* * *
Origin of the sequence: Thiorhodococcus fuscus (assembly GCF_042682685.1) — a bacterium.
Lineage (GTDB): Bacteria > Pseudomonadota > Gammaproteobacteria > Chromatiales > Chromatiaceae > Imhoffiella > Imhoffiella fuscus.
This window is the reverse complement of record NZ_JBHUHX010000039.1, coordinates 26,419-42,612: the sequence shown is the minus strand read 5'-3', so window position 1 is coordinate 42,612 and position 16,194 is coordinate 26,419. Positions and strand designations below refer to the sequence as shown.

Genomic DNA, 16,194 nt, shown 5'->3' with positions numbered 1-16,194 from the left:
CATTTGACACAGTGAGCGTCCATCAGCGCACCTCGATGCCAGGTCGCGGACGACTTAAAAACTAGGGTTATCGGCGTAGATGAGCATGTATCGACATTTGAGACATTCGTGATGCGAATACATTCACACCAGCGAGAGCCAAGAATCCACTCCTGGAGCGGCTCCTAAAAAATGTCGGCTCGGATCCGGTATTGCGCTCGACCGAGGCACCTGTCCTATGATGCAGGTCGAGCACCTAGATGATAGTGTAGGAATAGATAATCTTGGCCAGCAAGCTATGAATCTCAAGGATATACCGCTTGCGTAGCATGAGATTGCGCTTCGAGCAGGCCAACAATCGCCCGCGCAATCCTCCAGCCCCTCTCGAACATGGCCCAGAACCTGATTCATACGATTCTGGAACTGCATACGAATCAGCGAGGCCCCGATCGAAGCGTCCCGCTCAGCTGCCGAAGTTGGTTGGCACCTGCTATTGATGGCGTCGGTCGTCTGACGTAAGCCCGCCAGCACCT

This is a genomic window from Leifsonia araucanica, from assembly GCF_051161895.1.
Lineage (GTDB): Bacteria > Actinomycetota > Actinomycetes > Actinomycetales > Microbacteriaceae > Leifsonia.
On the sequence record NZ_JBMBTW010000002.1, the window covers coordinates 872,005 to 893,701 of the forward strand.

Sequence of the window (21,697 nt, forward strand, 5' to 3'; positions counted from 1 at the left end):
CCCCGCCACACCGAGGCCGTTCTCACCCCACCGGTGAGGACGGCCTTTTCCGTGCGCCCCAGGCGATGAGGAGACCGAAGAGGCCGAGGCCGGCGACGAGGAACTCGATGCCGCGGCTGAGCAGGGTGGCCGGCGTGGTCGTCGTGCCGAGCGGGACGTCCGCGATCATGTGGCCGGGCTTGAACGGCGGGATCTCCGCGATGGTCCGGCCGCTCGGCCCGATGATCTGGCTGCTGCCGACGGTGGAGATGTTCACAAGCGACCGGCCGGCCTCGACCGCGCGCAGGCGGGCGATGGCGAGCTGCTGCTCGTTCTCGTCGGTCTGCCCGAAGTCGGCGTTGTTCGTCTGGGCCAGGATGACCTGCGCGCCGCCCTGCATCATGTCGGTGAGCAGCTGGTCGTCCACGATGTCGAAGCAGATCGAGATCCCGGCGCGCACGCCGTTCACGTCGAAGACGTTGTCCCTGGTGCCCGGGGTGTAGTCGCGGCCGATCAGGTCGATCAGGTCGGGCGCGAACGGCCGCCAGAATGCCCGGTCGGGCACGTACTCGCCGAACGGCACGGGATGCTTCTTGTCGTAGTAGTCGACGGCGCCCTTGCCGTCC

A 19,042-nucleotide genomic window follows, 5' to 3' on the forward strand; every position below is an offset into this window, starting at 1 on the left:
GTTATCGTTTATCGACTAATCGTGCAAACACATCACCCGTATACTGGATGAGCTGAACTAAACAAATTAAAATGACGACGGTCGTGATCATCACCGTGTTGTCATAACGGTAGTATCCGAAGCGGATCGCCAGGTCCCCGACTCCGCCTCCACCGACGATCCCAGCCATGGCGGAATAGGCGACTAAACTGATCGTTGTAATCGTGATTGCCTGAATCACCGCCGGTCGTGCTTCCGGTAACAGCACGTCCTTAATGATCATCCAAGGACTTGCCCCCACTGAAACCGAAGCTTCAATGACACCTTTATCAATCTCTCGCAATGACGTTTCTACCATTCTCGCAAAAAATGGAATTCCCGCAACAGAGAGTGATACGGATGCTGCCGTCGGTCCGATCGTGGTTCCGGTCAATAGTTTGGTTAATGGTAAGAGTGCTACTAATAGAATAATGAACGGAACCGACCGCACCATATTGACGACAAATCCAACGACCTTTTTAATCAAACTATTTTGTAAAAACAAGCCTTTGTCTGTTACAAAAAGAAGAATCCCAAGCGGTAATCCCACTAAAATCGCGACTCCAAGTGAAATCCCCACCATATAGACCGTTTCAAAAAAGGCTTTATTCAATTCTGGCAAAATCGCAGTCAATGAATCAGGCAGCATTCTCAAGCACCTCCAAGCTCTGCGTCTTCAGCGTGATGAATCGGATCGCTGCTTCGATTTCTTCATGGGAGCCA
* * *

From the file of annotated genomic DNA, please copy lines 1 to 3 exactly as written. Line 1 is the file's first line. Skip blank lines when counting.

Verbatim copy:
Origin of the sequence: Thiorhodococcus fuscus (assembly GCF_042682685.1) — a bacterium.
Lineage (GTDB): Bacteria > Pseudomonadota > Gammaproteobacteria > Chromatiales > Chromatiaceae > Imhoffiella > Imhoffiella fuscus.
This window is the reverse complement of record NZ_JBHUHX010000039.1, coordinates 26,419-42,612: the sequence shown is the minus strand read 5'-3', so window position 1 is coordinate 42,612 and position 16,194 is coordinate 26,419. Positions and strand designations below refer to the sequence as shown.